The canned stuff is typically loaded with fat and excess sodium. Check your labels. I have often seen, modified food starch, which is a processed ingredient that helps thicken up the soup. They also often include vegetable oil, sugar, and flavoring. Flavoring basically means something has been added to alter the natural flavor.
I make the sauce by using all-purpose flour, milk (any milk is fine), Old Bay Seasoning, salt, and pepper to taste. I have not tested this recipe with anything other than flour.
How to Make Seafood Pot Pie
Detailed measurements and full instructions can be found in the recipe card at the bottom of this post.
- Cook the lobster meat and shrimp.
- Add in the frozen vegetables and crab.
- Pour in the cream of seafood soup and stir.
- Brush the bottom and sides of a cast-iron skillet or glass pie plate with olive oil.
- Add a pie crust to the bottom of the cast iron or pie plate.
- Pour in the seafood mixture. Top with a second pie crust.
- Cut slits in the middle of the top crust to vent the pot pie.
What Type of Pan to Use for Baking
Why You Cut Slits to Vent the Pie
When you are making a double-crust pie (pie crust on the bottom and lop layer), you will need to cut slits into the middle of the top crust. This will allow the steam produced by the pie to escape. If you are only doing one layer you don’t have to worry about this.
Once you place the pie in the oven, the filling will start to boil and steam. Once the water turns to steam it will make the filling soupy and the bottom layer pie crust soggy.
An egg wash is a blend of water and an egg that gets brushed onto the top layer of crust prior to baking. It’s to produce a golden-brown crust. It’s optional.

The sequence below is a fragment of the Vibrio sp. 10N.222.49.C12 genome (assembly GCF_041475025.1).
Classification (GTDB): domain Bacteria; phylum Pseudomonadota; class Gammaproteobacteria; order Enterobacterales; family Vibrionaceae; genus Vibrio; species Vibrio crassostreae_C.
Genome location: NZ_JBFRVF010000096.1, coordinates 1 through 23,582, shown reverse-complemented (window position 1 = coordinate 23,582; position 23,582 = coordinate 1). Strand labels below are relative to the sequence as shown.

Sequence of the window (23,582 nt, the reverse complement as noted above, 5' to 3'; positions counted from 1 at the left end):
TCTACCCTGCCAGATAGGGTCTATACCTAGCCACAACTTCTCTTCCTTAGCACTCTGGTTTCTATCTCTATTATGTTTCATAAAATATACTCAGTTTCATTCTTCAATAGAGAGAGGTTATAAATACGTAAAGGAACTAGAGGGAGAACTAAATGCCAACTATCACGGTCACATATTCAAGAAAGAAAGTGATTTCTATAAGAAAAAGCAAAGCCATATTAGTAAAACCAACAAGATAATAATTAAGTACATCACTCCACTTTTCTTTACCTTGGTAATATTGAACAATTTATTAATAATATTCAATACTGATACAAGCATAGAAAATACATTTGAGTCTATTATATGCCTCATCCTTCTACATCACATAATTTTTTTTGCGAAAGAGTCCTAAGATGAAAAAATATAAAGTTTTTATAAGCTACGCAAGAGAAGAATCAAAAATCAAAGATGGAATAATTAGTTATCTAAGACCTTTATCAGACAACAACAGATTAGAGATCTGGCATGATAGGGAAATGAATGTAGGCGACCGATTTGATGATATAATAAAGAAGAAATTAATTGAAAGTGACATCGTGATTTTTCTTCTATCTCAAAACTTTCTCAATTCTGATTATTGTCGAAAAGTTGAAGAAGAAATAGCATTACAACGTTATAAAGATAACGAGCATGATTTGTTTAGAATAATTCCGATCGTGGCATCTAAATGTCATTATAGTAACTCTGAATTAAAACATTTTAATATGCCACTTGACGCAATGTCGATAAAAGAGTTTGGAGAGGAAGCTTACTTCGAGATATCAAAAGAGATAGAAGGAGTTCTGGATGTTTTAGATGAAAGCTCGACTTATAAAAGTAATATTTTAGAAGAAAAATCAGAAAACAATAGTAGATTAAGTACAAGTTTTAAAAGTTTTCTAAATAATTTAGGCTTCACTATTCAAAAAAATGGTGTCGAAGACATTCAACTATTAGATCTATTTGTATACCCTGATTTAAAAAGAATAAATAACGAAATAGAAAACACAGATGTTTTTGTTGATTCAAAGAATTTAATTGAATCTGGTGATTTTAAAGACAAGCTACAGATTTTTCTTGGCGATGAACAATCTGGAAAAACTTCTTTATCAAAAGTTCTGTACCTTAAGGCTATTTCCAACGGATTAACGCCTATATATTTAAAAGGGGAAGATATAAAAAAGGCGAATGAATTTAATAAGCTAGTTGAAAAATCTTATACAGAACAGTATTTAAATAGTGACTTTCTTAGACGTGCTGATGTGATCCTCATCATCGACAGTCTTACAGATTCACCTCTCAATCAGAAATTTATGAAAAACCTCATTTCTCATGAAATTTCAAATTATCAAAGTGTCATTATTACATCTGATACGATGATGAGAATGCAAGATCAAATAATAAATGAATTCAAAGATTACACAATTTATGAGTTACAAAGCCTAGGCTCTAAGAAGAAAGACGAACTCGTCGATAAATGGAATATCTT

Soupy/Runny Pot Pie Filling
You will end up with soupy filling if you don’t bake the pie long enough or if you don’t let it cool long enough. Another reason could be the use of frozen veggies, as noted above. When you add your frozen veggies to your pan with the filling, ensure there is no excess water in the pan. Typical mixed veggies (peas, corn, etc) will not emit a lot of water, but if you are using vegetables that are thicker and larger they probably will.
Consider defrosting your veggies first and draining excess water or take note of the filling texture prior to adding it to the pie crust.
See also the notes above about venting the pie crust.
Soggy Pie Crust
If your bottom crust is soggy it’s because you added hot or warm filling to the crust prior to baking. That will melt the pie crust and cause it to be gooey.
You can also refrigerate the pie crust after you have added it to the bottom of your pan. Let it rest in the fridge for 30 minutes prior to adding your filling.
See also the notes above about venting the pie crust.
Additional Veggies and Substitutions
- Cooked Diced Potatoes (Raw potatoes will not cook and soften in time)
Additonal Flavors to Substitute in the Cream Sauce
How to Use Chicken
You can use my Homemade Cream of Chicken Soup recipe for the base. I recommend 1/3 of the ingredient servings (divide each by 3). Swap out the seafood used in this recipe for cooked chicken.
Can You Make it Ahead?
You can make the cream sauce (cream of seafood soup) ahead and store it in the fridge tightly sealed for up to a week. You don’t want to add the cream sauce mixture to the pie shell and store it in the fridge. The crust will get soggy.
How to Reheat
You can reheat it at 300 degrees in the oven for 10-15 minutes or until it’s warm. You can also use the air fryer at 350 degrees for 5 minutes or until warm.
If you reheat it in the microwave it will soften the crust and make it a little soggy.
You can freeze an unbaked pie for up to 3 months. Freezing captures the current texture right away, without it getting soggy (if you were to store it in the fridge overnight).
You can freeze leftover cooked pot pie, tightly sealed for up to 3 months.
Defrost leftovers in the fridge overnight.
Pair With These Recipes
More Seafood Recipes
Seafood Pot Pie
Homemade Cream of Seafood Soup/Cream Filling (Feel free to use a can of condensed cream of chicken soup if you want)
- Preheat oven to 375 degrees.